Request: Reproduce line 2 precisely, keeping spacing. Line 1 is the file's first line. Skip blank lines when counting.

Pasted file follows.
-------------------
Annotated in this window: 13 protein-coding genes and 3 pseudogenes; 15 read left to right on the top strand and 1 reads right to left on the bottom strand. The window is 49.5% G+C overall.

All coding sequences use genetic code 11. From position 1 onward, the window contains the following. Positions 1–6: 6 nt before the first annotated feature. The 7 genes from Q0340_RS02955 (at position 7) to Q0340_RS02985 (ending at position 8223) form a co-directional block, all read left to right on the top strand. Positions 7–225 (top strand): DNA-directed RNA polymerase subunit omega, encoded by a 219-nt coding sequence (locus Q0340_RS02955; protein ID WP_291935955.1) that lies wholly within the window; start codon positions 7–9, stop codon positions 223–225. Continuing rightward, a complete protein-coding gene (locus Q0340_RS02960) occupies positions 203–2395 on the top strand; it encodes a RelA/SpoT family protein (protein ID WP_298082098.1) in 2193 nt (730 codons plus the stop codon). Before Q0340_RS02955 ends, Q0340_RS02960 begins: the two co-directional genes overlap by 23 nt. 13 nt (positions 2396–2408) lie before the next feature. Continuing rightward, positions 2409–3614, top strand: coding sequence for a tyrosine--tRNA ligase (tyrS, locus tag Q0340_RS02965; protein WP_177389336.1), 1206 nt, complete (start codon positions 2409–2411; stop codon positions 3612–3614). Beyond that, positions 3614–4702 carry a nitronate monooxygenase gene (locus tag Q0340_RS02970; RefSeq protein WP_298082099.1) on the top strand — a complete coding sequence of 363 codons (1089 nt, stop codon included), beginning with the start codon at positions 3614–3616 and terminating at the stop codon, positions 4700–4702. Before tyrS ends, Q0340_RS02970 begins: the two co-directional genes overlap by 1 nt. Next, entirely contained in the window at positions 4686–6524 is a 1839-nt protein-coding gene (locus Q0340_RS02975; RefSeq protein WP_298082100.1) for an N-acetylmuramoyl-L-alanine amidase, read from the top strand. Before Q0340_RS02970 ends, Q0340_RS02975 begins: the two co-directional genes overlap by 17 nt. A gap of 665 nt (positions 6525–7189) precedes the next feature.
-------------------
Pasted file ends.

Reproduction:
All coding sequences use genetic code 11. From position 1 onward, the window contains the following. Positions 1–6: 6 nt before the first annotated feature. The 7 genes from Q0340_RS02955 (at position 7) to Q0340_RS02985 (ending at position 8223) form a co-directional block, all read left to right on the top strand. Positions 7–225 (top strand): DNA-directed RNA polymerase subunit omega, encoded by a 219-nt coding sequence (locus Q0340_RS02955; protein ID WP_291935955.1) that lies wholly within the window; start codon positions 7–9, stop codon positions 223–225. Continuing rightward, a complete protein-coding gene (locus Q0340_RS02960) occupies positions 203–2395 on the top strand; it encodes a RelA/SpoT family protein (protein ID WP_298082098.1) in 2193 nt (730 codons plus the stop codon). Before Q0340_RS02955 ends, Q0340_RS02960 begins: the two co-directional genes overlap by 23 nt. 13 nt (positions 2396–2408) lie before the next feature. Continuing rightward, positions 2409–3614, top strand: coding sequence for a tyrosine--tRNA ligase (tyrS, locus tag Q0340_RS02965; protein WP_177389336.1), 1206 nt, complete (start codon positions 2409–2411; stop codon positions 3612–3614). Beyond that, positions 3614–4702 carry a nitronate monooxygenase gene (locus tag Q0340_RS02970; RefSeq protein WP_298082099.1) on the top strand — a complete coding sequence of 363 codons (1089 nt, stop codon included), beginning with the start codon at positions 3614–3616 and terminating at the stop codon, positions 4700–4702. Before tyrS ends, Q0340_RS02970 begins: the two co-directional genes overlap by 1 nt. Next, entirely contained in the window at positions 4686–6524 is a 1839-nt protein-coding gene (locus Q0340_RS02975; RefSeq protein WP_298082100.1) for an N-acetylmuramoyl-L-alanine amidase, read from the top strand. Before Q0340_RS02970 ends, Q0340_RS02975 begins: the two co-directional genes overlap by 17 nt. A gap of 665 nt (positions 6525–7189) precedes the next feature.